Learning progressions – descriptions of increasingly sophisticated ways of thinking about or understanding a topic (National Research Council, 2007) – represent a promising framework for bridging the chasm between cognitive science research on how people learn in a given domain and the methods for teaching and assessing science. Because of this potential, they are rapidly gaining popularity in the science education community. However, there are several issues faced by all engaged in this work. In particular, we have identified four aspects of work on learning progressions that are critical for these tools to make the maximum possible impact in science education: (1) defining learning progressions; (2) developing assessments to elicit student responses relative to a learning progression; (3) modeling and interpreting student performance relative to a learning progression; and (4) using learning progressions. This working conference will provide a structured forum to facilitate discussions around the challenges in learning progressions work and to develop syntheses of ideas for use by the field in future work.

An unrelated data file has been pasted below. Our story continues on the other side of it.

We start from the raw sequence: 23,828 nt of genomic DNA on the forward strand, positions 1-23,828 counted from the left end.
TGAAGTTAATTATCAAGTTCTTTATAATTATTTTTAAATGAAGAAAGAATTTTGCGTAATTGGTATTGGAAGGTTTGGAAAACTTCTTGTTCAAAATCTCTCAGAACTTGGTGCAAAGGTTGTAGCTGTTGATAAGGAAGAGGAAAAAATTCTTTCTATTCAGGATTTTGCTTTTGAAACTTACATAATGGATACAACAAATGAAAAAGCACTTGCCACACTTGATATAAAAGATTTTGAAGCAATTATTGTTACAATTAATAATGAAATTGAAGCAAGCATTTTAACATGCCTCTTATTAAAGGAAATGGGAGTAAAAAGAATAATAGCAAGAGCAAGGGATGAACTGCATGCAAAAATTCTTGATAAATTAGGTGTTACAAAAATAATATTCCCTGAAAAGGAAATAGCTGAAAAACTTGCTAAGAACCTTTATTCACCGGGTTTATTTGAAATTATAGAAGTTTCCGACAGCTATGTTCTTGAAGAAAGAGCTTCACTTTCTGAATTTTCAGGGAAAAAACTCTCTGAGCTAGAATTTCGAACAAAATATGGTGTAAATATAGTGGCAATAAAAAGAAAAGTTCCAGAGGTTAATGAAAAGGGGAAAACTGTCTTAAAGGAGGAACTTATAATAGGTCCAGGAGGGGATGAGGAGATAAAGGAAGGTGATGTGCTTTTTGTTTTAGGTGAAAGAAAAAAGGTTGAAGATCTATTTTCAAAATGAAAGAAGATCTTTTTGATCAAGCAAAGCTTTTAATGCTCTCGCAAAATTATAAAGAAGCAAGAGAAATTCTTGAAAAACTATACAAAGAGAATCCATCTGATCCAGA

The LeaPS conference will be held in Iowa City, IA from June 24-26, 2009.
The research design for this project is comparative, and will result in an edited book with chapters from presented papers, and synthesis of conversation from the conference.